Bernstein began thinking deeply about racial inequity after being assigned to cover neighborhood association meetings and noticing they were segregated. He had his consciousness raised about the lack of Black reporters in the Star newsroom after a difficult conversation with Stokely Carmichael at one of those meetings. His reflections on the impact that covering raw injustice had on reporters echo in the current debates over how to cover Black Lives Matter or Donald Trump.
"The old fifty-fifty, down-the-middle, half-on-one-side-half-on-the-other approach was giving way to real reporting that was closer to the truth," Bernstein writes about the coverage of the murders of civil rights advocates in the Deep South. "Because, for all the right reasons, the truth is not neutral."
There's plenty in this book for history buffs: Bernstein was on the parade route for John Kennedy's inauguration, and - while still a high school student - at the news conference where Kennedy answered questions about the Bay of Pigs fiasco. As a young legman, whose job was to file notes to senior reporters, Bernstein was at the White House when Kennedy's coffin was returned in the early-morning hours after his assassination.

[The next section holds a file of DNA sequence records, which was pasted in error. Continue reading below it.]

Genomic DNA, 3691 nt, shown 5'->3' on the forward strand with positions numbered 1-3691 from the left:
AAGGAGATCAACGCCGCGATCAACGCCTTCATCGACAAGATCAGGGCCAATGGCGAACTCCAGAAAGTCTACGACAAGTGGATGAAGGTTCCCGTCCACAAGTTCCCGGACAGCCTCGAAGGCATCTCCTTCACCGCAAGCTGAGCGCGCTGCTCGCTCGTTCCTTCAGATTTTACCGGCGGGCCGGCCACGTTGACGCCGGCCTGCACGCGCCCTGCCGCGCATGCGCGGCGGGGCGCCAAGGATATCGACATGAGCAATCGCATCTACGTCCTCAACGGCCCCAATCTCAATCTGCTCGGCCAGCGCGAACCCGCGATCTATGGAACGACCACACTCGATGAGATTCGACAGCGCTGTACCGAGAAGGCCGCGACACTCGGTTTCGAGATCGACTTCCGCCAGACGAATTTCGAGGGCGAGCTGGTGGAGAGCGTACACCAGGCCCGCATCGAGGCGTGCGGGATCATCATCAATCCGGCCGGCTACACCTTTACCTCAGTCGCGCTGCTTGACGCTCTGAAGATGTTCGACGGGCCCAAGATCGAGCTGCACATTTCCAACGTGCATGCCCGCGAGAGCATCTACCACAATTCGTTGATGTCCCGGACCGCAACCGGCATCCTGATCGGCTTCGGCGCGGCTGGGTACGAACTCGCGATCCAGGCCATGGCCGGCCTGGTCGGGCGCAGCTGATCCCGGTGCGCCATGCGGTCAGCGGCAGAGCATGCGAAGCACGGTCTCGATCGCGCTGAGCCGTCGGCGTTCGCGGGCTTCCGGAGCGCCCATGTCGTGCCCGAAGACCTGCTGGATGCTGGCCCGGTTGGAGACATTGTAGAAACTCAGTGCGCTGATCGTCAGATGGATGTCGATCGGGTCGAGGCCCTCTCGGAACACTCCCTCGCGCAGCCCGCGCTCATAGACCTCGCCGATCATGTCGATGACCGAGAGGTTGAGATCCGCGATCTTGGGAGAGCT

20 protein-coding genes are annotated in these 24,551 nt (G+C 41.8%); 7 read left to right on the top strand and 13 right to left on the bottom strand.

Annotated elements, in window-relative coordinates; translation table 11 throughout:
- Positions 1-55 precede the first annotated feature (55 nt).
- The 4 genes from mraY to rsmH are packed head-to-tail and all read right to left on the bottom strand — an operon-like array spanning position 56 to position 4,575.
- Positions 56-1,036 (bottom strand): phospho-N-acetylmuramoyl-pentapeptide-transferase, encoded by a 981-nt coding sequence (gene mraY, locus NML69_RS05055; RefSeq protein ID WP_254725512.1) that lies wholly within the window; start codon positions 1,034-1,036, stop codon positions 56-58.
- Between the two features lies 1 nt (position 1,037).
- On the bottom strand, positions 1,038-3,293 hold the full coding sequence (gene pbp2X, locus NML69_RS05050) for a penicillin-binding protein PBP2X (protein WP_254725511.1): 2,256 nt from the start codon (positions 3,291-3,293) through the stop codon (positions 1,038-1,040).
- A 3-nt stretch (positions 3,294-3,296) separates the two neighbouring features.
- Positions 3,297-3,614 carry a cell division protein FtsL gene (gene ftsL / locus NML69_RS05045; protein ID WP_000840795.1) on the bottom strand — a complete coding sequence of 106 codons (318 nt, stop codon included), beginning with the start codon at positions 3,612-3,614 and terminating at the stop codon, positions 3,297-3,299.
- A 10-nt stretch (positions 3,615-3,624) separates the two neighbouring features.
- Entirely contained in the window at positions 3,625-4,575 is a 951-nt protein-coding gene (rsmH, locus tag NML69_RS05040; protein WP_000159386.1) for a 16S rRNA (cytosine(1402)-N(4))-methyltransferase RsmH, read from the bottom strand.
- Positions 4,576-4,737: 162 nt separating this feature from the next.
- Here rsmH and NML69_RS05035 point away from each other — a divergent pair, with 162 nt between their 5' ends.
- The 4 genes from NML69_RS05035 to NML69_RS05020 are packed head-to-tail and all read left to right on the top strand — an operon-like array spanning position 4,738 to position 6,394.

"At about four thirty in the morning the gray ambulance-hearse, followed by several black limousines, arrived outside the Northwest Gate," he writes. "An honor guard lifted the casket and carried it inside. Behind it, the president's widow and his brother, who had been in the hearse, followed. I got back to the newsroom about an hour later, drained."
The book also is a lyrical reminiscence of the Washington that nurtured Bernstein, "a city," he writes, "that was both a great world capital and a smallish town that was home." At one point, Bernstein told a girlfriend about his ambition to write "a wholly different kind of volume about the capital of the United States," modeled after Jan Morris's "Venice." In many ways, he's realized that ambition. That afternoon, on his date, Bernstein noticed the National Gallery turning "a shade of pink, which is what always happened to the marble when it rained." This is a book that acknowledges the power and beauty of Washington while giving plenty of love and even respect to the Damon Runyonesque characters who inhabited it back in the day.
But I think "Chasing History" is more interesting for the questions it raises about the history we have yet to write. Even though he never mentions Watergate, Bernstein's memoir has to leave you wondering: Who is going to expose the next one? Who is covering the neighborhood association meetings today? Who is interviewing the next Stokely Carmichael? Who is mentoring the next Carl Bernstein?
Who is paying for all that? And without it, where are we headed?
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Kathy Kiely is the Lee Hills chair in free press studies at the Missouri School of Journalism.